Columbino, a great mercenary in pre-Renaissance Italy, has developed his own moral code of chivalry to which he ruthlessly and relentlessly adheres. Yet when four women are singularly betrayed as a direct result of this code, he comes to question the very essence of his understanding. He emerges with a renewed passion and an awakened sympathy.
Rafael Sabatini, creator of some of the world's best-loved heroes, was born in Italy in 1875 to an English mother and Italian father, both well-known opera singers. He was educated in Portugal and Switzerland, but at seventeen moved to England, where, after a brief stint in the business world, he started to write. Fluent in a total of five languages, he nonetheless chose to write in English, claiming that 'all the best stories are written in [that language]'.
His writing career was launched with a collection of short stories, followed by several novels. Fame, however, came with 'Scaramouche', the much-loved story of the French Revolution, which became an international bestseller. 'Captain Blood' followed soon after, which resulted in a renewed enthusiasm for his earlier work which were rushed into reprint.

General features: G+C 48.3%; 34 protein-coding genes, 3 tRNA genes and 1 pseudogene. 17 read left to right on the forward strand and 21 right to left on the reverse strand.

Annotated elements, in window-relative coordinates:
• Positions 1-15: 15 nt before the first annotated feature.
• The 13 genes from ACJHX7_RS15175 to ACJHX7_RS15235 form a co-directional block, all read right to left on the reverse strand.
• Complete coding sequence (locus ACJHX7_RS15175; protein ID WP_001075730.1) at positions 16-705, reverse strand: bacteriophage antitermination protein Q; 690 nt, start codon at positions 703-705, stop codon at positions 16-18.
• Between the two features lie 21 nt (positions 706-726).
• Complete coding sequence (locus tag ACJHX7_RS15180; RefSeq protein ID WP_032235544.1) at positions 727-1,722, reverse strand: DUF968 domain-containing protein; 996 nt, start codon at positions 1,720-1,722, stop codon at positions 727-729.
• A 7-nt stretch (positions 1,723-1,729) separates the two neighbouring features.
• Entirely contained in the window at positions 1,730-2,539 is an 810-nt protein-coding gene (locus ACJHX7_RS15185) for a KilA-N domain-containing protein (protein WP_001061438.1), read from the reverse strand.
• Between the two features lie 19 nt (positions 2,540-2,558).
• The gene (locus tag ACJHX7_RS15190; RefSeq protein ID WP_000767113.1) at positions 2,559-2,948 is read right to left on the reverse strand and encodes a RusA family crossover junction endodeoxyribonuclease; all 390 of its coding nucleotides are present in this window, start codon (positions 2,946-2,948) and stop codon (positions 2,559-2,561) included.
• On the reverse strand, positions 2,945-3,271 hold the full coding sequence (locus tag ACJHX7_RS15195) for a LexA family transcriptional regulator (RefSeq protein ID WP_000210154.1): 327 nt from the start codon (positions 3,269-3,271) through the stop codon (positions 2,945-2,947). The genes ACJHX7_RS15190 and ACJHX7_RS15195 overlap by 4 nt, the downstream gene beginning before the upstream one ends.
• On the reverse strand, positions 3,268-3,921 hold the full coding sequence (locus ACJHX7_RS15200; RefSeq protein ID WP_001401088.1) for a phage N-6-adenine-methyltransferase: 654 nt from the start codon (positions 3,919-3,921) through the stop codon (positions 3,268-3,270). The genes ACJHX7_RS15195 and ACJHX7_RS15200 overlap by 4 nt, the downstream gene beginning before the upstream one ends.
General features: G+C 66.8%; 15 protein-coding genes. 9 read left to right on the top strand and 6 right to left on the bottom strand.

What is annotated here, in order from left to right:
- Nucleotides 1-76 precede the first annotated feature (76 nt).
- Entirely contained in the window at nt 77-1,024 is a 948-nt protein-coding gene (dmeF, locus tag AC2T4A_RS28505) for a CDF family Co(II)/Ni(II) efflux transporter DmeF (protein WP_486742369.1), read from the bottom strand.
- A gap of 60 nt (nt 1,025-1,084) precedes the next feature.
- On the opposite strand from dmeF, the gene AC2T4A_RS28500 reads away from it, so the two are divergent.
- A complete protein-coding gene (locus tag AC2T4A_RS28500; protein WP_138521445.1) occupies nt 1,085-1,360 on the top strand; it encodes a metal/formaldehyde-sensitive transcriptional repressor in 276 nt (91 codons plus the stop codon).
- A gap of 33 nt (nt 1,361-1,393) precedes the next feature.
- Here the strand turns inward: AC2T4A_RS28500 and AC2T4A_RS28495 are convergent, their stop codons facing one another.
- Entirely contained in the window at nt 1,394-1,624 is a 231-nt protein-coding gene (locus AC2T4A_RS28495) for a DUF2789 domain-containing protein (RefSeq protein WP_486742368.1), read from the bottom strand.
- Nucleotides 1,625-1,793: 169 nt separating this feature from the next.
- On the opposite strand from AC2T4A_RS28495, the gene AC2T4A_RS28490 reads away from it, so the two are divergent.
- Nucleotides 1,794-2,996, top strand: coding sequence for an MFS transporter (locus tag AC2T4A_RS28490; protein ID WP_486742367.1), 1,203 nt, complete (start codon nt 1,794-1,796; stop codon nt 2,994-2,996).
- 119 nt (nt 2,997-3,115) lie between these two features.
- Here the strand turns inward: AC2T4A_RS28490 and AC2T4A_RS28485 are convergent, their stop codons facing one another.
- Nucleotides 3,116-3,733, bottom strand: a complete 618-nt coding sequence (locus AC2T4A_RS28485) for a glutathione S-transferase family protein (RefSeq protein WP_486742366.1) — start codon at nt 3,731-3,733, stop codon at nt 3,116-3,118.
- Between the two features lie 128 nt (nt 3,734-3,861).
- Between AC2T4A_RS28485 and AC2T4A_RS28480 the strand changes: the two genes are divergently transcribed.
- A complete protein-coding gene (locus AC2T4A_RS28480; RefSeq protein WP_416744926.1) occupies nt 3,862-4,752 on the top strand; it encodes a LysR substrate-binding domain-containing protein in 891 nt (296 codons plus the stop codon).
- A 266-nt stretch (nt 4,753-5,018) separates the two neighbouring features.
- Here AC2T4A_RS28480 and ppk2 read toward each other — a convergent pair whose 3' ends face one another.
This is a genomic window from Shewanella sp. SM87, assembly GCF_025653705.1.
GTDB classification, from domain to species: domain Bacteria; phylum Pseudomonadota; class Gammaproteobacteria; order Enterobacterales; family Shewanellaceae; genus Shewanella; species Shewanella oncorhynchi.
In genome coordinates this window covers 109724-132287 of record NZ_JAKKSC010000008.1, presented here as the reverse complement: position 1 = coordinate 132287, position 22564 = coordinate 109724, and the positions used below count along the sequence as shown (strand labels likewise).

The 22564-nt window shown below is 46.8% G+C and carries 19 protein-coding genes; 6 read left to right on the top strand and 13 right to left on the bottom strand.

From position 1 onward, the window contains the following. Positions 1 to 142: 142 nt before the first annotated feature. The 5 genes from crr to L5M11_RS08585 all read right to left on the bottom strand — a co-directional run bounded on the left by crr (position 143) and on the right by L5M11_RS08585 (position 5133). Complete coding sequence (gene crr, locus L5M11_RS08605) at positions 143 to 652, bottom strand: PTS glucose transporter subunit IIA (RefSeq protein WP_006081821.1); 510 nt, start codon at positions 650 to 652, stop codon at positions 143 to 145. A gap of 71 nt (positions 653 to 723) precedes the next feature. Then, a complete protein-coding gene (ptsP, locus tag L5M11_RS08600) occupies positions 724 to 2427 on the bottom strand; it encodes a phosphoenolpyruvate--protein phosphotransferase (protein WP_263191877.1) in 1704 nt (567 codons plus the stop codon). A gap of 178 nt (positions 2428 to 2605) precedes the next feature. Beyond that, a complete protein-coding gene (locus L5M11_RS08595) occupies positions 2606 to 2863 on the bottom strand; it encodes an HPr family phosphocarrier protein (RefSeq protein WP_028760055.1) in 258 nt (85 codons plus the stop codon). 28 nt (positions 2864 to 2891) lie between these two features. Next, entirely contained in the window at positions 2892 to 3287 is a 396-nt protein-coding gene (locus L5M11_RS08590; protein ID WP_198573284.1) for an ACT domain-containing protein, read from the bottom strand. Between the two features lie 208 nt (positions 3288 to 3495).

For many years a prolific writer, he was forced to abandon writing in the 1940's through illness and eventually died in 1950.
Sabatini is best remembered for his heroic characters and high-spirited novels, many of which have been adapted into classic films, including Scaramouche, Captain Blood and The Sea Hawk. They appeal to both a male and female audience with drama, romance and action, all placed in historical settings.
It was once stated in the 'Daily Telegraph' that 'one wonders if there is another storyteller so adroit at filling his pages with intrigue and counter-intrigue, with danger threaded with romance, with a background of lavish colour, of silks and velvets, of swords and jewels.'